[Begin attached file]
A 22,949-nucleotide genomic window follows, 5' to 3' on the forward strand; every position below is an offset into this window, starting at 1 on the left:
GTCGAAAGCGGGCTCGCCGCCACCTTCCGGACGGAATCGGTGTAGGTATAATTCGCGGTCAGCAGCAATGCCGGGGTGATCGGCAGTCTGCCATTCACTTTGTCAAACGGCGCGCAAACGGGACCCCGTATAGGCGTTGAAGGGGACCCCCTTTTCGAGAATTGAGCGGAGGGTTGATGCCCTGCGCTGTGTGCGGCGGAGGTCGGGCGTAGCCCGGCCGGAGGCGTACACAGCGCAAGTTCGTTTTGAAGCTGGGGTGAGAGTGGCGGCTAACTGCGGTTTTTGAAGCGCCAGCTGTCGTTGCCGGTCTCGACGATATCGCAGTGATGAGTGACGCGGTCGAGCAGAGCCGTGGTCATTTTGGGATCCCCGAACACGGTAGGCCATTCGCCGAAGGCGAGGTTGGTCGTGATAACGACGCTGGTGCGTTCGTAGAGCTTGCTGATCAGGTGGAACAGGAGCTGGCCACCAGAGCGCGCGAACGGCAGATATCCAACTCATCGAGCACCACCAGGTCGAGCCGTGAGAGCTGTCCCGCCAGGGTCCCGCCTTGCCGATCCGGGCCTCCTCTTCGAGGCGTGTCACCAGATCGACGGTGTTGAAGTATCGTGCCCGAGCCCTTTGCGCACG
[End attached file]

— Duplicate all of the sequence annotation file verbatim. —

A 22,949-nucleotide genomic window follows, 5' to 3' on the forward strand; every position below is an offset into this window, starting at 1 on the left:
GTCGAAAGCGGGCTCGCCGCCACCTTCCGGACGGAATCGGTGTAGGTATAATTCGCGGTCAGCAGCAATGCCGGGGTGATCGGCAGTCTGCCATTCACTTTGTCAAACGGCGCGCAAACGGGACCCCGTATAGGCGTTGAAGGGGACCCCCTTTTCGAGAATTGAGCGGAGGGTTGATGCCCTGCGCTGTGTGCGGCGGAGGTCGGGCGTAGCCCGGCCGGAGGCGTACACAGCGCAAGTTCGTTTTGAAGCTGGGGTGAGAGTGGCGGCTAACTGCGGTTTTTGAAGCGCCAGCTGTCGTTGCCGGTCTCGACGATATCGCAGTGATGAGTGACGCGGTCGAGCAGAGCCGTGGTCATTTTGGGATCCCCGAACACGGTAGGCCATTCGCCGAAGGCGAGGTTGGTCGTGATAACGACGCTGGTGCGTTCGTAGAGCTTGCTGATCAGGTGGAACAGGAGCTGGCCACCAGAGCGCGCGAACGGCAGATATCCAACTCATCGAGCACCACCAGGTCGAGCCGTGAGAGCTGTCCCGCCAGGGTCCCGCCTTGCCGATCCGGGCCTCCTCTTCGAGGCGTGTCACCAGATCGACGGTGTTGAAGTATCGTGCCCGAGCCCTTTGCGCACG